On the other hand, Winslet struggles with going through the motions of another troubled woman held back by or judged more harshly on the norms of society. Similar to Iris, Jude, Little Children, and her Oscar-winning role in The Reader, Winslet knows how to work these sharp angles of women on the fringe that don’t care what people think but secretly are pained by their stares. We know she’s a loner from the jump and that Ronan will find a way to break down her walls, but in Lee’s telling we never quite see why, aside from the attention being paid to her from the young beauty. While Winslet and Ronan have an easy rapport, I never quite bought into their physical attraction to each other, though they do their best to help us get to some kind of acceptance by the film’s late in the game eye-opener of a bedroom encounter. Let’s just say this…if you’re watching Ammonite with someone else make sure you’re comfortable enough with them to withstand some extreme awkwardness. One of the best scenes in the film isn’t even between the two stars, it’s with Winslet and Fiona Shaw (Kindred) who makes a brief cameo in a role that is on one hand something new and different for Shaw to be seen in while at the same time playing in to her ability to give every character a nice little secret.
In 2017, Lee wrote and directed God’s Own Country, a superior film following the unlikely relationship that forms between two men and the contrast between that movie and Ammonite can’t be written off. Both feature someone living a hard-scrabble life without much in the way of availability to express their true feelings of physical love and a chance encounter with a passing stranger that affords some kind of passion to enter their hemisphere. Though the consequences in each film are different, knowing Lee is behind both suggests the filmmaker has more than a passing interest in telling stories of romance that blooms off the beaten path. Ammonite also parallels 2019’s rightfully-lauded Portrait of a Lady on Fire – you can almost draw arrows between both plots/characters that point to one another. The problem with this is that for both Portrait of a Lady on Fire and God’s Own Country, Ammonite is always seen as the lesser of the two so you find yourself watching a new movie and wishing it were as good as an older one.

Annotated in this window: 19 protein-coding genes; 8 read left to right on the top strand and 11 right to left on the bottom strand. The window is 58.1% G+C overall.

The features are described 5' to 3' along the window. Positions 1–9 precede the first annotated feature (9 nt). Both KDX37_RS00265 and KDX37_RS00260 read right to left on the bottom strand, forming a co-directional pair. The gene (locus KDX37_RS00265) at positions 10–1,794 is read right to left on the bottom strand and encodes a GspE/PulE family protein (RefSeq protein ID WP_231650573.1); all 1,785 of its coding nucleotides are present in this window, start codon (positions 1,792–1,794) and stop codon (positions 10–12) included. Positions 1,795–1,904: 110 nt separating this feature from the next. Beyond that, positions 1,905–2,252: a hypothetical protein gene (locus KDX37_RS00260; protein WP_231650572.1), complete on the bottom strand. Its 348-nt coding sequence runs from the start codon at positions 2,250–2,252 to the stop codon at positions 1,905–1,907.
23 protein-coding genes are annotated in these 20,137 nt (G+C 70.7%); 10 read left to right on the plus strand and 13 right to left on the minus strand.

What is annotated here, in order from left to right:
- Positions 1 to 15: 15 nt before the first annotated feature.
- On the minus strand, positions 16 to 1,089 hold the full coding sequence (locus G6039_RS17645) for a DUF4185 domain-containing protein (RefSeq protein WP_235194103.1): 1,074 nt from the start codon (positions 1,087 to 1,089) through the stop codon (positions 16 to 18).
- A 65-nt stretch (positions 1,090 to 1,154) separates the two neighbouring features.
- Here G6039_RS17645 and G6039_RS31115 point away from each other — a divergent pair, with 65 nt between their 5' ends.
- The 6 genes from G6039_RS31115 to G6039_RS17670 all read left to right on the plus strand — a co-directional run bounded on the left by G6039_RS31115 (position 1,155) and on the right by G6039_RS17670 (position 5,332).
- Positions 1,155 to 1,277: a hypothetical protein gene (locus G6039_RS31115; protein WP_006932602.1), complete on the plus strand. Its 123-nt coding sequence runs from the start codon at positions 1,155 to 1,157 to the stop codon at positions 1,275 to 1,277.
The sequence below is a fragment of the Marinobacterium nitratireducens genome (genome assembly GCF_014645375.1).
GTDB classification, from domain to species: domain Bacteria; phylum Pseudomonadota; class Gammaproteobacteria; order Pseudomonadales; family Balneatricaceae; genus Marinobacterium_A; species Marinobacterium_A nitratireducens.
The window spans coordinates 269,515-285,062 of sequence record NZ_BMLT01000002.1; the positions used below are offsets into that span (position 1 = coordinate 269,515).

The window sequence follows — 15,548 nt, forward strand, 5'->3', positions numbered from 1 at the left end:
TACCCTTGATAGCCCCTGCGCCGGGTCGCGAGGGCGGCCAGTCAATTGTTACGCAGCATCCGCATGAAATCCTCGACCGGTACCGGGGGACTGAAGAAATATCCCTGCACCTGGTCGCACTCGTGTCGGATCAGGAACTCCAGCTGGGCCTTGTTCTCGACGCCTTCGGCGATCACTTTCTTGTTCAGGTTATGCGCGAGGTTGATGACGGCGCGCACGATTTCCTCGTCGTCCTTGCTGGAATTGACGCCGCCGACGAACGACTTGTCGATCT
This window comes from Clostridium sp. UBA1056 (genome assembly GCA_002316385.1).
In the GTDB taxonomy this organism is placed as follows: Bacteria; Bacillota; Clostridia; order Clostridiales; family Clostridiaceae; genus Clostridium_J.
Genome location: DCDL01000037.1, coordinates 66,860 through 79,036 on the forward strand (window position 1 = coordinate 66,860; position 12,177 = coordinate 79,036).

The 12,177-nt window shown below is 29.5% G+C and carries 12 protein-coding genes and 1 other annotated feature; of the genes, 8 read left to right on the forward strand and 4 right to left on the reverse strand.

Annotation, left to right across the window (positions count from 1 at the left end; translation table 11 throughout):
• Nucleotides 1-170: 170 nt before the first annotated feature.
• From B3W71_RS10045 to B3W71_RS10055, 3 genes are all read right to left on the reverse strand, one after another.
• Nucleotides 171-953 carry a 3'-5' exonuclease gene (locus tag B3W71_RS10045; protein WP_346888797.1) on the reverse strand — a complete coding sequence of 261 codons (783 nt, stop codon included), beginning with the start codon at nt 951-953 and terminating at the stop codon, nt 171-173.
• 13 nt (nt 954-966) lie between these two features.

It’s sad that this pairing has yielded such bland fruit as Ammonite. I like both actresses and I quite like Gemma Jones (Rocketman) appearing here as Winslet’s long-suffering mother who has a porcelain figurine for each of the eight children she’s lost over the years. Watching her clean the tiny curios daily as her only bit of happiness is devastating, the rare bit of true unique emotion Lee has for audiences exploring this dramatized tale he’s imagined. I’d almost rather have seen a fuller version of Anning’s life that detailed how she came to find a passion for what she did, how she was originally rejected by members of the scientific community, and how her work provided the basis for a number of advancements over time. There’s romance in science as well.